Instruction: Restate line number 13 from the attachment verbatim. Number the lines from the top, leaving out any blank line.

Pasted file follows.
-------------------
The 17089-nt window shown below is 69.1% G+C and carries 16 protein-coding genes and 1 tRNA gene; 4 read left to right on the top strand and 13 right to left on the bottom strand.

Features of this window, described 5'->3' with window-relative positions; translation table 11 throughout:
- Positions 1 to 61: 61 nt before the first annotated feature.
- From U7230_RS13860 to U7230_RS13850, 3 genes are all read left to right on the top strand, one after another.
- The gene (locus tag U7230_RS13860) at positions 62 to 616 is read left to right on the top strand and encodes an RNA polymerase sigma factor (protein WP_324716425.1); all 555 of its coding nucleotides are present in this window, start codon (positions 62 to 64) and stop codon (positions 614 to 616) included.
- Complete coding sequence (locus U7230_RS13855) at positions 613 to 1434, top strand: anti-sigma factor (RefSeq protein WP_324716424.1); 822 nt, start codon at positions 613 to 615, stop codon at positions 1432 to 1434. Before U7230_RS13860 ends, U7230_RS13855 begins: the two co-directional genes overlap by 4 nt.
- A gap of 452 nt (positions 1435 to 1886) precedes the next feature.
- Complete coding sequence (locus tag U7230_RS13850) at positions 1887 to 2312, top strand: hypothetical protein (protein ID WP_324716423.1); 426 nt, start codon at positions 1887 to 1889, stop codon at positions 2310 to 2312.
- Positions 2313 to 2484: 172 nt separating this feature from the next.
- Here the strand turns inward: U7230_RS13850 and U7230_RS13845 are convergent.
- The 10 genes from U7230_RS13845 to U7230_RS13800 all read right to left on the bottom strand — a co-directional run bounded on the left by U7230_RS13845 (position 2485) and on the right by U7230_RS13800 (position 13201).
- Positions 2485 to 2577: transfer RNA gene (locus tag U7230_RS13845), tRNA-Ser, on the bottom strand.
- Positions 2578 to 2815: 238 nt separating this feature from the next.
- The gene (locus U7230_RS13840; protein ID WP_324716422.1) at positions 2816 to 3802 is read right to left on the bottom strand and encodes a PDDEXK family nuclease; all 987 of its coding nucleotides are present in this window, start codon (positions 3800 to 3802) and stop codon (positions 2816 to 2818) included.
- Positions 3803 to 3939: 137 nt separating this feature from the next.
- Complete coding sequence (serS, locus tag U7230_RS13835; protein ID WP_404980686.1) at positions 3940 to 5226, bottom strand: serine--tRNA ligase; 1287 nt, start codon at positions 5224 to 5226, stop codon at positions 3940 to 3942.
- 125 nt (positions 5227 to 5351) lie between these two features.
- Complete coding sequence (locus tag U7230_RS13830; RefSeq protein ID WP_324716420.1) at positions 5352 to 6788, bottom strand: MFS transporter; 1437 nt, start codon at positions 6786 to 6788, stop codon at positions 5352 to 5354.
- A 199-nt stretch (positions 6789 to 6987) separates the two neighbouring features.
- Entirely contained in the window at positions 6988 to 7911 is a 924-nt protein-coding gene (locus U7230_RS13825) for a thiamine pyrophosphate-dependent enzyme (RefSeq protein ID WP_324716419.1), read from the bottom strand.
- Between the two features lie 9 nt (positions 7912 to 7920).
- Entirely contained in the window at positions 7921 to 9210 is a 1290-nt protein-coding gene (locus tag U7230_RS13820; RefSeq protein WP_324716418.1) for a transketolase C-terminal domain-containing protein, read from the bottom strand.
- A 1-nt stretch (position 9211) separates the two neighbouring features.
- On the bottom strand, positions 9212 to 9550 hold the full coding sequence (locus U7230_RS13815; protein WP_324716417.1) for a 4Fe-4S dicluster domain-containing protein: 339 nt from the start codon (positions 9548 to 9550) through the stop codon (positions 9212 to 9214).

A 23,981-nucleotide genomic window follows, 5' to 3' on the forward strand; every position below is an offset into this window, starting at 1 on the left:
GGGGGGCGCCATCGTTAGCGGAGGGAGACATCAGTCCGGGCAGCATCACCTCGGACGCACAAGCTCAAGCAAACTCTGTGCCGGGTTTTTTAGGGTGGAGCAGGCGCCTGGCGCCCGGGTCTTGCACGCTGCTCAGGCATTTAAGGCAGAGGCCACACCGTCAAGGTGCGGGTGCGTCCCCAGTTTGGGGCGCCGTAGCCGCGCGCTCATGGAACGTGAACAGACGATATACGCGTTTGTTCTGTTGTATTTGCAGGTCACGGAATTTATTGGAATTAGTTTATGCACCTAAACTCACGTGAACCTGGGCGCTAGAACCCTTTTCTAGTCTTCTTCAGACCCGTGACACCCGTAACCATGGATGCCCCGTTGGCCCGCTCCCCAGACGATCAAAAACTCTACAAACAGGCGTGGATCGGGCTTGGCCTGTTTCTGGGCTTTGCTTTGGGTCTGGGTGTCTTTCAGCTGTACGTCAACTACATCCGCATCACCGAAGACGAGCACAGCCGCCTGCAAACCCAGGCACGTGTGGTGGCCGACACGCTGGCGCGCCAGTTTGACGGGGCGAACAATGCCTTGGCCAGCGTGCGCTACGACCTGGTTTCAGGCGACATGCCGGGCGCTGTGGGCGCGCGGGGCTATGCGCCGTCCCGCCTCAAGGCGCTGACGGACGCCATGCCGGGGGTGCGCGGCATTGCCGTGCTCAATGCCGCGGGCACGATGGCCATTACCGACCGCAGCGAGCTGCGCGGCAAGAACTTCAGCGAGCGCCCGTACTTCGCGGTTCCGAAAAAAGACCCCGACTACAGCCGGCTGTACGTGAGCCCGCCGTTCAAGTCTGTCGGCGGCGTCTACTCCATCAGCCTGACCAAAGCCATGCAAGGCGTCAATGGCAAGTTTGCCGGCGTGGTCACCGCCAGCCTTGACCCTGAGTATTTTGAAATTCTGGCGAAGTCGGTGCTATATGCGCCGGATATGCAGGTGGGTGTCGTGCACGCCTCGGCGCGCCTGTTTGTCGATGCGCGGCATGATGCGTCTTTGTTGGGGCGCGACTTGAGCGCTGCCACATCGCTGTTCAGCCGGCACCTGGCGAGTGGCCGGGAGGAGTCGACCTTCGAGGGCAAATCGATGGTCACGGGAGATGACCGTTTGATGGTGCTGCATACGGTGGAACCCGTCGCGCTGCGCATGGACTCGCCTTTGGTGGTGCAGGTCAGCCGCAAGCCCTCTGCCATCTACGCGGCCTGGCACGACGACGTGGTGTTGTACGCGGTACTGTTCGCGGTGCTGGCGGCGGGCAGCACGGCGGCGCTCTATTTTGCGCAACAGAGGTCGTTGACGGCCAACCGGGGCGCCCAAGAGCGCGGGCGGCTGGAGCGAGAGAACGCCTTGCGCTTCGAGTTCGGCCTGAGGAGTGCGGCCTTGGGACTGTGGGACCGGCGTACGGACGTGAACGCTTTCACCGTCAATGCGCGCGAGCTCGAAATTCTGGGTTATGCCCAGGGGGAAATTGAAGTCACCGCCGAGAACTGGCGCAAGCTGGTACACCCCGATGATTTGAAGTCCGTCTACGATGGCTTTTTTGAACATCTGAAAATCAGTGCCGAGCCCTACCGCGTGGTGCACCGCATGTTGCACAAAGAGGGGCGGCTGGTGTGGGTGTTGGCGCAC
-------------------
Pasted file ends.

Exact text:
- Positions 2578 to 2815: 238 nt separating this feature from the next.